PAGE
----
Even though it’s been over two decades since I left high school, I still struggle to escape defining my athletic self in terms of physical education (P.E.) classes and (gasp!) high school sports. That definition repeatedly reminds me that I have no right to consider myself an athlete in any sport.
I was never picked dead last for those days in P.E. where we divided up and people picked teams, but from elementary through high school I was consistently in the bottom half of the selection. I participated in a couple of sports, but never made the varsity team of anything.
When I look back, I see the distorted importance of sports in our community, and how we respected and valued people because of their athletic abilities. And really, that was stupid.
And despite knowing in my head how stupid it was, I still fight against the definition of self that cemented over years of being in the bottom half of the team selection and never being considered good at sports.
That’s one of the many reasons I gravitated to bicycling and eventually, randonneuring. It was something I could do without worrying about being good at it. Cycling was about transportation and freedom, not speed or sport-related.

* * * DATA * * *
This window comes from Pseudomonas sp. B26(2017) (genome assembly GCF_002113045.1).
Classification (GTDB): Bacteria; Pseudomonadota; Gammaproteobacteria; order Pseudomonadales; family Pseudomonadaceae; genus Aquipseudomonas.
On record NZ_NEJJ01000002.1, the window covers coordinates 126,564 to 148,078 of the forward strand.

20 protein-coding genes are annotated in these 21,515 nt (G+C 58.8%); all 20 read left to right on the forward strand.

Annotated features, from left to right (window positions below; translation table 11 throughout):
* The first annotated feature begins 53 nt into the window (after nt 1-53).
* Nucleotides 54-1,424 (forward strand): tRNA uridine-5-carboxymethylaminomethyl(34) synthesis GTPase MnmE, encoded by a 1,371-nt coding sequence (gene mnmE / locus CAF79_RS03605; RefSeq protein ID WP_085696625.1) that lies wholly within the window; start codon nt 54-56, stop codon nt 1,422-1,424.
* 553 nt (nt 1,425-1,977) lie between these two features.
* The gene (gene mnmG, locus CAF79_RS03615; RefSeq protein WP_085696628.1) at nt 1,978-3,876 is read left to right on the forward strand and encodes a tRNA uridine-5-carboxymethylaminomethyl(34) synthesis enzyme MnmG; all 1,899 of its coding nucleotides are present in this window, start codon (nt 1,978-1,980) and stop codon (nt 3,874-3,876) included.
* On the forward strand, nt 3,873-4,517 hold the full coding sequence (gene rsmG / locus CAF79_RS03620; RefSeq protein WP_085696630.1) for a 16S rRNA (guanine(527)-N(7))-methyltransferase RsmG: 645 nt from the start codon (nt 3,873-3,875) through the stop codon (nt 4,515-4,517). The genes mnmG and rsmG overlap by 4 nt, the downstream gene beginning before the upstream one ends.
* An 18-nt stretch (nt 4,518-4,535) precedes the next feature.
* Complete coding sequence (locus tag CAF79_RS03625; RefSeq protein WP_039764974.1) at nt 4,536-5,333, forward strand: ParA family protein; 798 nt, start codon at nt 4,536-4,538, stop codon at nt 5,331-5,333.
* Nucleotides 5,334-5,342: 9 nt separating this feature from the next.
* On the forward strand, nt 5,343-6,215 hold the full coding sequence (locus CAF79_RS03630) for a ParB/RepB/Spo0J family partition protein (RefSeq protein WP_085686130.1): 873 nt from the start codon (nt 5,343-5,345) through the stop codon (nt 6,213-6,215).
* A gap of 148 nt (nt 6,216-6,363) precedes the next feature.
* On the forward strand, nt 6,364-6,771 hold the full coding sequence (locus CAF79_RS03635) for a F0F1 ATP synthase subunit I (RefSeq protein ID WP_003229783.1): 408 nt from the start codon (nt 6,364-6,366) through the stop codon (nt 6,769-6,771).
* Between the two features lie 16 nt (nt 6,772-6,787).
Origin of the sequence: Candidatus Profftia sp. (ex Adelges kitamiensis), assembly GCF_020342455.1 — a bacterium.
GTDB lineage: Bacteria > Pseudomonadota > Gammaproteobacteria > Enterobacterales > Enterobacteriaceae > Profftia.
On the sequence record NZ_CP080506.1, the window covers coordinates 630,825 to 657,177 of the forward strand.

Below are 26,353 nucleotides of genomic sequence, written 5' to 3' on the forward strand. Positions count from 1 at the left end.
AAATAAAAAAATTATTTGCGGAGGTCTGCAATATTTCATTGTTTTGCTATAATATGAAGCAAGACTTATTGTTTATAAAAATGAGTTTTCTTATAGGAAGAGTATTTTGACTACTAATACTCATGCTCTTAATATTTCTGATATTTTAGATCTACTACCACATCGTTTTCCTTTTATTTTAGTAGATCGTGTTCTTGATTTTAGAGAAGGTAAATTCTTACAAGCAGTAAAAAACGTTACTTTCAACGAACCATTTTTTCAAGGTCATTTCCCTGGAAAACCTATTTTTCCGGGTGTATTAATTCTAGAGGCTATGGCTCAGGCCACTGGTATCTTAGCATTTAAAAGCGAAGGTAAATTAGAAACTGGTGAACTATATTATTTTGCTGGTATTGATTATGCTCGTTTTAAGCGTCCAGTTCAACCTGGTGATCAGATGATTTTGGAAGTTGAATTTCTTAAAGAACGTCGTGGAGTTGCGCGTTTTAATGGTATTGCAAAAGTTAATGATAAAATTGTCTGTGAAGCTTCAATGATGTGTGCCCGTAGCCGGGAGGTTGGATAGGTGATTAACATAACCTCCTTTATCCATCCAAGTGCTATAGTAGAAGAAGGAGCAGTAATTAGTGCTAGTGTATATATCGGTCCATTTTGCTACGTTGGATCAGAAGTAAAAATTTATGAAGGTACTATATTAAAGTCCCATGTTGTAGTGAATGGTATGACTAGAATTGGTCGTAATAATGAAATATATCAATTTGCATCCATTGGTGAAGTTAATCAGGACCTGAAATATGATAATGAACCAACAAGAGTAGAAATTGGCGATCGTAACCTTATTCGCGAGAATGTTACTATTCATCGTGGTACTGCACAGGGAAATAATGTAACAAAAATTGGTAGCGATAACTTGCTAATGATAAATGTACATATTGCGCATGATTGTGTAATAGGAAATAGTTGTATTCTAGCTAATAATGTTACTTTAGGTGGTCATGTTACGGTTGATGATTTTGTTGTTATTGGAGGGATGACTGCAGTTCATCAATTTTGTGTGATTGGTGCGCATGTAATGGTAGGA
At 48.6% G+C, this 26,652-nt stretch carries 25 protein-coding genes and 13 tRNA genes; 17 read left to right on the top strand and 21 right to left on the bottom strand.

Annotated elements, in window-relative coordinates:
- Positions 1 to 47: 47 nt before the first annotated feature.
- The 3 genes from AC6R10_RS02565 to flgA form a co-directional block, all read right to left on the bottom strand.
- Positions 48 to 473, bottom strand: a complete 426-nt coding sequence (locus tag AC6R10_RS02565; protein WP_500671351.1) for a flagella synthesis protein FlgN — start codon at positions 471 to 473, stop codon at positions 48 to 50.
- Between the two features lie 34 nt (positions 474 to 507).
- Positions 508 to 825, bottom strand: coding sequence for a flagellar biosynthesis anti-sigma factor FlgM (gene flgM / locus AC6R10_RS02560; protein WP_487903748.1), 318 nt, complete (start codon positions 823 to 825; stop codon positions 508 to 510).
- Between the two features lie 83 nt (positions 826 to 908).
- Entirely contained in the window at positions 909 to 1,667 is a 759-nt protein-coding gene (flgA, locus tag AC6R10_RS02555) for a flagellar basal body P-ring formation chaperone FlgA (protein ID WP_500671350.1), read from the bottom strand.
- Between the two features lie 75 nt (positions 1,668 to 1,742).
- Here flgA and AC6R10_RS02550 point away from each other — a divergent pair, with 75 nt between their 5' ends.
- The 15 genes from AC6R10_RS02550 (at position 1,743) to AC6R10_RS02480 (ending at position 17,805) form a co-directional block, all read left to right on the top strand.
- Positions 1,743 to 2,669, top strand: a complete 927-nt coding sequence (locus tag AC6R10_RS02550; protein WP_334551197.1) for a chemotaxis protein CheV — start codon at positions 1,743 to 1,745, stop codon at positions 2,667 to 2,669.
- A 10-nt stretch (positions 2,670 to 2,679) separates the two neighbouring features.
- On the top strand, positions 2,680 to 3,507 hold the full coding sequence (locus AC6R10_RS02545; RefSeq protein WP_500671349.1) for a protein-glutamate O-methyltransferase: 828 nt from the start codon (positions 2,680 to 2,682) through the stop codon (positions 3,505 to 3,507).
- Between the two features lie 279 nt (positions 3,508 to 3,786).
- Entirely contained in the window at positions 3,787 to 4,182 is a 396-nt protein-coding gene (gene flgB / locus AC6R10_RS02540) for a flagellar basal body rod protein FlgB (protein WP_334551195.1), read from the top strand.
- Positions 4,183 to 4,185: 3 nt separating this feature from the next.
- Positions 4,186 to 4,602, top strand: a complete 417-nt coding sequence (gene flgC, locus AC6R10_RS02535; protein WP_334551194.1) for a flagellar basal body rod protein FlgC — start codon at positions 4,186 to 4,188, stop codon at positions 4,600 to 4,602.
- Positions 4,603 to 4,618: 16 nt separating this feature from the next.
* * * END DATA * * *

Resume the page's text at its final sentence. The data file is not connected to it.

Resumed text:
Whenever I toe the line of a marathon, a little part of me recalls P.E. days, sighs internally, and wonders who I think I am. It’s not as though I’m good at running. I look at all the other runners, and think they look way more runner-like than I do.
Technically, I’m bad at running. I’m a slowpoke. I have an awkward and inefficient gait, and I’m happy to run an overall pace of 10-minute miles over a marathon course. I have minimal interest in speedwork, and my general strategy is to simply build base miles.
Yet I am compelled to run and be part of many of the marathon events in D.C., and Saturday marked the fifth time I have completed some version of the D.C. Rock ‘n Roll Marathon route.
This course is one of my favorites, as it includes several extended climbs (particularly in the second half) and passes through all four quadrants of the city. It’s an ideal urban runner’s D.C. tour.
I have no aversion to pavement. Running off asphalt is certainly easier on the knees, but it’s fun to have runners take over the city streets. It’s refreshing not to bow down to vehicular traffic for a few hours. Sorry cars, plan accordingly. I’m sure you’ll survive.
I spent all of Saturday thinking this was my 20th marathon, which I considered an important milestone (literally!). After reacquainting myself with basic addition and preparing this post, I realized this was my 19th official 26.2 so I’m still eyeing my 20th. (I’m coming for you, 20!)
During this year’s run, I was deeply in tune with my head and body. While I was part of a big event, absorbing the crowd encouragement and enjoying the bands that played along the course, my focus was on how every part of my body was faring.
As regular readers know, one week prior to the marathon, Felkerino and I had joined with our friend Jerry to go in search of our brevet legs with a 157-mile bike ride.